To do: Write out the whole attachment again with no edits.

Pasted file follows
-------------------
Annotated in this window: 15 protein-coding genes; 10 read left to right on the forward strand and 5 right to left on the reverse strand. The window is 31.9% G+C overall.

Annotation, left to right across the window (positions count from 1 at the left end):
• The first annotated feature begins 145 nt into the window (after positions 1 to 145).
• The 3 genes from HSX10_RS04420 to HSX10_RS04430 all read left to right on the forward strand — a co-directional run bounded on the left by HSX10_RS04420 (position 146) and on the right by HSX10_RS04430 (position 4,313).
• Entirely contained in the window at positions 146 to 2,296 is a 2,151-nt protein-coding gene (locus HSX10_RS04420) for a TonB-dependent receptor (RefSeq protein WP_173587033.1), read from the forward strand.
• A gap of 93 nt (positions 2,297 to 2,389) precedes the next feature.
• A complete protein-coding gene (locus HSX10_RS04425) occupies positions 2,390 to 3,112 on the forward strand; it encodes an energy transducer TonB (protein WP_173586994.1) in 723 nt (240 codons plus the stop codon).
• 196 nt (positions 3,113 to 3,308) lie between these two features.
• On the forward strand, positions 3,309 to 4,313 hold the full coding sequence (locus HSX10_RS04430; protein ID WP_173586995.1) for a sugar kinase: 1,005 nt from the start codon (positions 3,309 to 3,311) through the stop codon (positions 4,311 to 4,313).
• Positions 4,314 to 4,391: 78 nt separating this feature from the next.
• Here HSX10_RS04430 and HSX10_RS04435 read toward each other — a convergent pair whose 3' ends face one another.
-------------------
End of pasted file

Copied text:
Annotated in this window: 15 protein-coding genes; 10 read left to right on the forward strand and 5 right to left on the reverse strand. The window is 31.9% G+C overall.

Annotation, left to right across the window (positions count from 1 at the left end):
• The first annotated feature begins 145 nt into the window (after positions 1 to 145).
• The 3 genes from HSX10_RS04420 to HSX10_RS04430 all read left to right on the forward strand — a co-directional run bounded on the left by HSX10_RS04420 (position 146) and on the right by HSX10_RS04430 (position 4,313).
• Entirely contained in the window at positions 146 to 2,296 is a 2,151-nt protein-coding gene (locus HSX10_RS04420) for a TonB-dependent receptor (RefSeq protein WP_173587033.1), read from the forward strand.
• A gap of 93 nt (positions 2,297 to 2,389) precedes the next feature.
• A complete protein-coding gene (locus HSX10_RS04425) occupies positions 2,390 to 3,112 on the forward strand; it encodes an energy transducer TonB (protein WP_173586994.1) in 723 nt (240 codons plus the stop codon).
• 196 nt (positions 3,113 to 3,308) lie between these two features.
• On the forward strand, positions 3,309 to 4,313 hold the full coding sequence (locus HSX10_RS04430; protein ID WP_173586995.1) for a sugar kinase: 1,005 nt from the start codon (positions 3,309 to 3,311) through the stop codon (positions 4,311 to 4,313).
• Positions 4,314 to 4,391: 78 nt separating this feature from the next.
• Here HSX10_RS04430 and HSX10_RS04435 read toward each other — a convergent pair whose 3' ends face one another.